Walking the Labyrinth, for example.
The labyrinth, a circular walking path for mediation, has its origin in ancient pagan rituals, most famously at Knossos in ancient Crete, where one is located in the basement of a famous palace where the man-eating Minotaur was defeated by the mythical hero Theseus.
The most famous Christian labyrinth is embedded in the floor of Chartres Cathedral in France. Some proponents believe that medieval Christians walked labyrinths as a substitute for pilgrimages to the Holy Land.
Today some proponents describe three stages of the labyrinth’s journey inward:
1) Purgation or letting go; 2) Illumination; and 3) Union with God. Many labyrinths even have Bible verses to aid in mediation.
One Lutheran youth group spent 200 hours making a labyrinth. Their pastor prayed for God’s blessing on all who walked the labyrinth. One teenage girl prayed, “Thank you, God, for the labyrinth. It helped me sort out my problems. Now I know I can go on.”
It’s become a Lenten thing-to-do.
What’s wrong with this? Why not walk a labyrinth to sort out problems? To get closer to God? Let us count the ways the labyrinth craze goes wrong:
- The Christian does not make spiritual progress in life because the Christian is always totally sinful and totally righteous. As Luther said, the Christian life is a “happy exchange” in which Christ takes our sin and gives us his perfect righteousness (Compare 2 Cor 5:21).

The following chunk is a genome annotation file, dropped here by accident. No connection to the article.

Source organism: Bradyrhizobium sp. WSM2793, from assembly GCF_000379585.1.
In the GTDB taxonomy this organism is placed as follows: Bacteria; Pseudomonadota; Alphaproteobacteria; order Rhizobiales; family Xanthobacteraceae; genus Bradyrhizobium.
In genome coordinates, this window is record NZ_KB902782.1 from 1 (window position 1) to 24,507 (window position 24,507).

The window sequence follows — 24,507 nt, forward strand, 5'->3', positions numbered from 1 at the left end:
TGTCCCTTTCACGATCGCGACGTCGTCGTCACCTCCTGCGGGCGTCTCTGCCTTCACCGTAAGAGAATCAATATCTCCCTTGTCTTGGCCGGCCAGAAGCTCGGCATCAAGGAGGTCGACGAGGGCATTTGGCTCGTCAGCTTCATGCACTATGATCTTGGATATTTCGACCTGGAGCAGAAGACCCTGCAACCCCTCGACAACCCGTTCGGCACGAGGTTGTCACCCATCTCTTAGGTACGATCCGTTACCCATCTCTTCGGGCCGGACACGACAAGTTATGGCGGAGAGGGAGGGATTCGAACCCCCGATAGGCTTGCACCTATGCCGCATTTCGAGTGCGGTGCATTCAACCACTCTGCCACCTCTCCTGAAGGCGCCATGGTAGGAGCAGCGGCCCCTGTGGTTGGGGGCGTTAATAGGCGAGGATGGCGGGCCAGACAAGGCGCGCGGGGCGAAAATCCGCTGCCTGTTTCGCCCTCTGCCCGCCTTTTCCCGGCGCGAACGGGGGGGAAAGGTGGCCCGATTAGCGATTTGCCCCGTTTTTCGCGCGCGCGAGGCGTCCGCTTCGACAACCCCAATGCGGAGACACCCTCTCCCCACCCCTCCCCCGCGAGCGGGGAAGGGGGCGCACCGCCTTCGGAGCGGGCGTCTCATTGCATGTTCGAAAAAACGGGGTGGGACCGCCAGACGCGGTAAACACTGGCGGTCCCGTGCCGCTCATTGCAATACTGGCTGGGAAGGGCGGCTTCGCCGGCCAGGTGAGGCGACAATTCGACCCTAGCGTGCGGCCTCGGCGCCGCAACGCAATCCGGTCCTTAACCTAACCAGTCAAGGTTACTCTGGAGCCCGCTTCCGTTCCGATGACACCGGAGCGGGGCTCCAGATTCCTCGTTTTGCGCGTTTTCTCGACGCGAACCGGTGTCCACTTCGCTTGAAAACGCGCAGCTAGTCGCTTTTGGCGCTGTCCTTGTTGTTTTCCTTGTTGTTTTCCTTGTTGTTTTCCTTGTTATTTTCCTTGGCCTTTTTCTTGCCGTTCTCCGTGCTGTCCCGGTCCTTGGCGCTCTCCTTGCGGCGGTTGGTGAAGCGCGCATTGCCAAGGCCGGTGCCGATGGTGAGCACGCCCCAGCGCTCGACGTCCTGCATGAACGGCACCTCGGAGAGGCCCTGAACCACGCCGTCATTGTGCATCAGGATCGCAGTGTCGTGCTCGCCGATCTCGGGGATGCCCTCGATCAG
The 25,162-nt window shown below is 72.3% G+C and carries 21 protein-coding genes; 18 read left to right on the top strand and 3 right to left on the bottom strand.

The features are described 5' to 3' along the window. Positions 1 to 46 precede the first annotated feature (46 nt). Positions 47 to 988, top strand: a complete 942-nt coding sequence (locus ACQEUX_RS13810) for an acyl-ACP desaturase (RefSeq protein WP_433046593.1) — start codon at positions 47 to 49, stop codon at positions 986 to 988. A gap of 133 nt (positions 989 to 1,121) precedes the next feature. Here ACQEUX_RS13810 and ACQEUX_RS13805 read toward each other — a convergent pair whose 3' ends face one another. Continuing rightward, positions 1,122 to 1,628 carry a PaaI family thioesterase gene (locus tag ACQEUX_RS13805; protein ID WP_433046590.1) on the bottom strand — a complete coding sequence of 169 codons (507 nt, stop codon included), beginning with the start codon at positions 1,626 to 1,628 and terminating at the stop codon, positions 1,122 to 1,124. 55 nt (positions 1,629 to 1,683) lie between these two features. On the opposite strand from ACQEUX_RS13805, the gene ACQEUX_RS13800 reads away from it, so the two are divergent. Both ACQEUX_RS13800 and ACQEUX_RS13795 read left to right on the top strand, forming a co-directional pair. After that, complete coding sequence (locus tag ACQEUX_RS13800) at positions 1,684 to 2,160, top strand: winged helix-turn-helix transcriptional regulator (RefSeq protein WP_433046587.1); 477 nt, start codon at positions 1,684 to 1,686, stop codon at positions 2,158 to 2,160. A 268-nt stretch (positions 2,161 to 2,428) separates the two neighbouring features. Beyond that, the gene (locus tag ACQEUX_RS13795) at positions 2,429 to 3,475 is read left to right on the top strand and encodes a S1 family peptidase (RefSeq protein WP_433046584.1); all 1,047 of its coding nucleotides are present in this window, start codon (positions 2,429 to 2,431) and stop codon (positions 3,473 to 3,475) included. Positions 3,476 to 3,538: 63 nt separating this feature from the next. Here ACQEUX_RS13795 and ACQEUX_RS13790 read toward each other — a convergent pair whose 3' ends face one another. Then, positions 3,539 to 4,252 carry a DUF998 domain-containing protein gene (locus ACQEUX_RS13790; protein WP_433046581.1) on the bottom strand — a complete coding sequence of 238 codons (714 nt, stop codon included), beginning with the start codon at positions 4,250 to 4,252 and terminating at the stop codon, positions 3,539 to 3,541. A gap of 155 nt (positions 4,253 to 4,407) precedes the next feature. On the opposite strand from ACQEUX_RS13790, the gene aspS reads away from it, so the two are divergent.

- The Christian life is not a journey but a daily return to the foot of the cross. As Luther said, “The Christian life is nothing else than a daily baptism, once begun and ever continued” (Large Catechism, Baptism, Tappert 445:65).
- Walking a labyrinth makes the Christian life something “we do” rather than what God in Christ has done on the cross for us (see #1). For example:
- Labyrinth Stage 1: Purging or letting go of sin is not possible because we are caught in sin and cannot free ourselves. The only way out is to be rescued by Christ in baptism.
- Labyrinth Stage 2: There is no illumination or light within us. Christ is not in us. As Luther said, “We should and must constantly maintain that God will not deal with us except through his external Word and sacrament” (Smalcald Articles, Tappert, III/8, p.313:10).
- Labyrinth Stage 3: Union with Christ is not something we “experience” as we experience phenomena in life. Our confidence is not based on any experiences, even spiritual experiences or visions. As Paul states, “Even Satan disguises himself as an angel of light” (2 Cor 11:14). Rather, Christ promises to be wherever his Word is purely preached and his sacrament administered according to this Word. Our confidence is based on the promises of Christ.
- “But I find it helps!” While it’s possible to sort out problems while walking a labyrinth, it’s also possible to sort them out while jogging or doing the dishes. There are no holy walks, holy paths, or holy spaces where God’s presence is concentrated so one can get a boost of divine insight. We bring all things to the Lord in prayer, and we sort out our problems using the best common sense we can muster. In all things we live by forgiveness.
Memorize the 4 verses of the hymn, “My Hope is Built on Nothing Less” (LBW #294).
For freedom Christ has set us free;
stand fast therefore, and do not submit to a labyrinth.